In memoriam: Donald Bruce McCormick
Donald Bruce McCormick, a pioneer in the nutrition field and a member of the American Society for Biochemistry and Molecular Biology since 1963, died April 21 at the age of 89.
Born Sept. 15, 1932, in Front Royal, Virginia, McCormick received his early education in Virginia and Tennessee. During high school, he took courses at the Oak Ridge Institute for Nuclear Studies (home of the Manhattan Project), which spurred his interest in science. He won the 1950 Westinghouse Science Talent Search for implementing autoradiography in a school project, and this helped him gain admission to Vanderbilt University for his bachelor’s degree in chemistry. He continued at Vanderbilt, studying the xylulose/xylitol pathway, and received his Ph.D. in 1958 under the mentorship of Oscar Touster, the first chair of the university’s molecular biology department. He then did postdoctoral research on vitamin B6 metabolism and pyridoxal kinases in Esmond Snell’s laboratory at the University of California, Berkeley.
McCormick moved to Ithaca, New York, in 1960 to join the Graduate School of Nutrition of Cornell University. In a 2004 chapter in the Annual Review of Nutrition, he described his days at Cornell as “busy and productive.” While there, he taught biochemistry and nutrition courses and received many honors, including a 1970 Mead Johnson Award and a 1978 Osborne and Mendel Award from the American Institute of Nutrition. In 1979, he moved to Emory University, where he served as a professor and chair of the biochemistry department for 15 years. After his retirement from Emory in 1999, McCormick and his wife, Jean, helped build the university’s emeritus college to “to help maintain the scholarship of those who are still active and able,” he wrote.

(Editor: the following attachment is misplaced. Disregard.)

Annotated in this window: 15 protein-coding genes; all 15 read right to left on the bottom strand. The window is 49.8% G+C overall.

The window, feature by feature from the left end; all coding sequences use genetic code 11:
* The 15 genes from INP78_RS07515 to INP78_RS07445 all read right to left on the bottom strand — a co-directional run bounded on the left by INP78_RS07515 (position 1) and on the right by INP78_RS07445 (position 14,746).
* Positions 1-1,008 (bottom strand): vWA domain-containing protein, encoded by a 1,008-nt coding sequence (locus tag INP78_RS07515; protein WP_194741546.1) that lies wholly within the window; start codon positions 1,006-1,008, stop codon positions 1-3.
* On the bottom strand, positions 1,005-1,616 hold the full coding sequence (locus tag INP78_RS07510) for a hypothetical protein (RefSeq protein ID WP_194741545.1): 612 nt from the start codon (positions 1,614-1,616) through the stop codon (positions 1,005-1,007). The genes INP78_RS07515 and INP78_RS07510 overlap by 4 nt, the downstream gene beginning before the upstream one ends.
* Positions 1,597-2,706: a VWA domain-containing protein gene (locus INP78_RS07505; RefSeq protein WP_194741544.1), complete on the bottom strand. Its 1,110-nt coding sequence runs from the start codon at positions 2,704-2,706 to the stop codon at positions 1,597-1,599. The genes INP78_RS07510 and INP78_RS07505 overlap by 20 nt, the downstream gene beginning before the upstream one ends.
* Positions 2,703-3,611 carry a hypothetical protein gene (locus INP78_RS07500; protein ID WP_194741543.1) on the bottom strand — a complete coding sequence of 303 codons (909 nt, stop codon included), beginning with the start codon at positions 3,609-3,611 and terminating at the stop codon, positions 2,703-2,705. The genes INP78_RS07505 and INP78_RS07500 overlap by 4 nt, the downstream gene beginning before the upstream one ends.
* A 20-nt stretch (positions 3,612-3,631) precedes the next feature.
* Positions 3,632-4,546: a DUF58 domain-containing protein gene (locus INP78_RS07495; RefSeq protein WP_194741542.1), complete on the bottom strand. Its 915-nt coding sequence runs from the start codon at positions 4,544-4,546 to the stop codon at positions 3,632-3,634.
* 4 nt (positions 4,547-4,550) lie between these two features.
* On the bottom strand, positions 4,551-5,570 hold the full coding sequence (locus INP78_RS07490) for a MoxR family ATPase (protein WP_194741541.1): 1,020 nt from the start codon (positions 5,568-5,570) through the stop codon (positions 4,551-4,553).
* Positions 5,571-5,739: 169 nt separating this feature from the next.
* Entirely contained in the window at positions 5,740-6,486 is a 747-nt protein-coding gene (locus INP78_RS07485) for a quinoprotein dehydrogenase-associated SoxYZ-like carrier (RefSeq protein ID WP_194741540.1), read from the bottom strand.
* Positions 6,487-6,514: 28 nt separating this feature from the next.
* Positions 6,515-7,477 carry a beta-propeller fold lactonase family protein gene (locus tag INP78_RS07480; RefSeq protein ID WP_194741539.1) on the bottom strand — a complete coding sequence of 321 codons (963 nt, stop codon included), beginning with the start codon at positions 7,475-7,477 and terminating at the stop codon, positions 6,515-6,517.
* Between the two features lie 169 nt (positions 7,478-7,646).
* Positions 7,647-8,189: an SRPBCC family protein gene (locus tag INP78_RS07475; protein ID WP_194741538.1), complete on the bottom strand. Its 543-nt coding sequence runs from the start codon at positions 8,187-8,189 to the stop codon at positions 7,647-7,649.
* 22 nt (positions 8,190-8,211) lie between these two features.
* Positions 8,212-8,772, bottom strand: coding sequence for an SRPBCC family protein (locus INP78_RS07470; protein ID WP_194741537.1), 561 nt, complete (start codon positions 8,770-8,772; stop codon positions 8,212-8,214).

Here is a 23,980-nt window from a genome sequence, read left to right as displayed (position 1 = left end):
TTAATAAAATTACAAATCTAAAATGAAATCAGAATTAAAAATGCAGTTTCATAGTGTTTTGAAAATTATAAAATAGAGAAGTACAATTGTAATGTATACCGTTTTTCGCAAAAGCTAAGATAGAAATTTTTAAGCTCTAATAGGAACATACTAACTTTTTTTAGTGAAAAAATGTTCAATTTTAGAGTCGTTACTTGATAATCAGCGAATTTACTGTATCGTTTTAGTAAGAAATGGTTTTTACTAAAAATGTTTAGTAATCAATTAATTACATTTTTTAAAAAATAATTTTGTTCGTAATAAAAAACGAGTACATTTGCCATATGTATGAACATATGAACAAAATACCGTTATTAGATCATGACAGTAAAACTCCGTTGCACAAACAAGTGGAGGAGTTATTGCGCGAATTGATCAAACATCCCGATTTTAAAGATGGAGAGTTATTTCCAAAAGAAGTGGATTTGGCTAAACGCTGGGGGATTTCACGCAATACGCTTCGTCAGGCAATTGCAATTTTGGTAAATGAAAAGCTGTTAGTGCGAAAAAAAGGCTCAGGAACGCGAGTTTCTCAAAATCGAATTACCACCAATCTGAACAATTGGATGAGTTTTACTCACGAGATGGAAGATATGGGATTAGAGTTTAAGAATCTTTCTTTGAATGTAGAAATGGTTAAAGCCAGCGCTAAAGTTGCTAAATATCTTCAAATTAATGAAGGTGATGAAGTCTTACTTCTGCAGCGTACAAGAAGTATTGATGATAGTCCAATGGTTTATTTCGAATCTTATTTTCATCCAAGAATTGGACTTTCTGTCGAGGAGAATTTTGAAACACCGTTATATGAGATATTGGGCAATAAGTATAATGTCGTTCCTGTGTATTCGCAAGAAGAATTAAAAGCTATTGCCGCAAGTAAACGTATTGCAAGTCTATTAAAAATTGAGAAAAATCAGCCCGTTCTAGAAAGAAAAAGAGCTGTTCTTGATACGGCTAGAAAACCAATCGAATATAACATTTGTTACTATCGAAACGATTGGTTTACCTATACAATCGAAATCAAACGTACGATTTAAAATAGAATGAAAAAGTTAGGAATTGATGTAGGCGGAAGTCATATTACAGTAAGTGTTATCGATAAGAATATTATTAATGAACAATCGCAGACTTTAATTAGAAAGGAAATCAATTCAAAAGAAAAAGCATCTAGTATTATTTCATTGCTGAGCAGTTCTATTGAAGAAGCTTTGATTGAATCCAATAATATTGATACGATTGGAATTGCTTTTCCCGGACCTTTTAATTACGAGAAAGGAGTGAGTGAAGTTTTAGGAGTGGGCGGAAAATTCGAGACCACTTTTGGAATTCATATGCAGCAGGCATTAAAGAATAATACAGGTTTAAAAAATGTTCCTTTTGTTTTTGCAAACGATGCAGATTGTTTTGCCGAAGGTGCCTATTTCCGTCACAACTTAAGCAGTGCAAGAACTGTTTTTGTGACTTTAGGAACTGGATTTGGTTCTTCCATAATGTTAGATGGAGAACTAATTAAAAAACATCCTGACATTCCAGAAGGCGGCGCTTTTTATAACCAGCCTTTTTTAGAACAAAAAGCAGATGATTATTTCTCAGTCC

It was while serving as a consultant biochemist in the Interdepartmental Committee for Nutrition for National Defense survey in Spain in summer 1958 that McCormick developed his keen interest in vitamins. His research work focused on water-soluble vitamins and riboflavin chemistry and included biopolymer modifications, pathogen photoinactivation using riboflavin, and affinity studies of different enzymes and riboflavin-binding proteins. He published 320 research papers with 7,545 citations and served as a member and chair of many professional societies. He became the president of the American Institute of Nutrition in 1991.
McCormick loved nature and loved to travel around the world to experience wildlife.
He is survived by his wife, Jean; daughter, Sue; and sons Don (and wife, Kristen) and Allen.
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